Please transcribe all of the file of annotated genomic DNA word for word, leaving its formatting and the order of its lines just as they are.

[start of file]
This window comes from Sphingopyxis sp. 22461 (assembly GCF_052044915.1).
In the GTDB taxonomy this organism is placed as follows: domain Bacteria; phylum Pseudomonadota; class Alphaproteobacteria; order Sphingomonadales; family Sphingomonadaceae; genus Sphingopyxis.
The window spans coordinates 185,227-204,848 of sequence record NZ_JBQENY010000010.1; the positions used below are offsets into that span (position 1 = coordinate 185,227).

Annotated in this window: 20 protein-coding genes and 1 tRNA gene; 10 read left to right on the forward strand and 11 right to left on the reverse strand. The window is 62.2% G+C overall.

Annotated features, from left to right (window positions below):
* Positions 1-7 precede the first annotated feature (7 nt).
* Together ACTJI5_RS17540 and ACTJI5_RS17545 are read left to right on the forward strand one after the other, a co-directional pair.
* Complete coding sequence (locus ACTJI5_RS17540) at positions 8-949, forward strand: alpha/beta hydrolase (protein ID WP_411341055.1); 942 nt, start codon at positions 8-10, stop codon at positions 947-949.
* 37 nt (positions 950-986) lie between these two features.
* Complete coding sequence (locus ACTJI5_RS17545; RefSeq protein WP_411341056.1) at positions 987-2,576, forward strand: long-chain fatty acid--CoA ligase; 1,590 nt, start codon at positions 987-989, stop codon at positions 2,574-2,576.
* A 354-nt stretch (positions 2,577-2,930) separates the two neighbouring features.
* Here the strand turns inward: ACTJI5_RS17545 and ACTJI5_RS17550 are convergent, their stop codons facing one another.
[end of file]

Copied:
This window comes from Sphingopyxis sp. 22461 (assembly GCF_052044915.1).
In the GTDB taxonomy this organism is placed as follows: domain Bacteria; phylum Pseudomonadota; class Alphaproteobacteria; order Sphingomonadales; family Sphingomonadaceae; genus Sphingopyxis.
The window spans coordinates 185,227-204,848 of sequence record NZ_JBQENY010000010.1; the positions used below are offsets into that span (position 1 = coordinate 185,227).

Annotated in this window: 20 protein-coding genes and 1 tRNA gene; 10 read left to right on the forward strand and 11 right to left on the reverse strand. The window is 62.2% G+C overall.

Annotated features, from left to right (window positions below):
* Positions 1-7 precede the first annotated feature (7 nt).
* Together ACTJI5_RS17540 and ACTJI5_RS17545 are read left to right on the forward strand one after the other, a co-directional pair.
* Complete coding sequence (locus ACTJI5_RS17540) at positions 8-949, forward strand: alpha/beta hydrolase (protein ID WP_411341055.1); 942 nt, start codon at positions 8-10, stop codon at positions 947-949.
* 37 nt (positions 950-986) lie between these two features.
* Complete coding sequence (locus ACTJI5_RS17545; RefSeq protein WP_411341056.1) at positions 987-2,576, forward strand: long-chain fatty acid--CoA ligase; 1,590 nt, start codon at positions 987-989, stop codon at positions 2,574-2,576.
* A 354-nt stretch (positions 2,577-2,930) separates the two neighbouring features.
* Here the strand turns inward: ACTJI5_RS17545 and ACTJI5_RS17550 are convergent, their stop codons facing one another.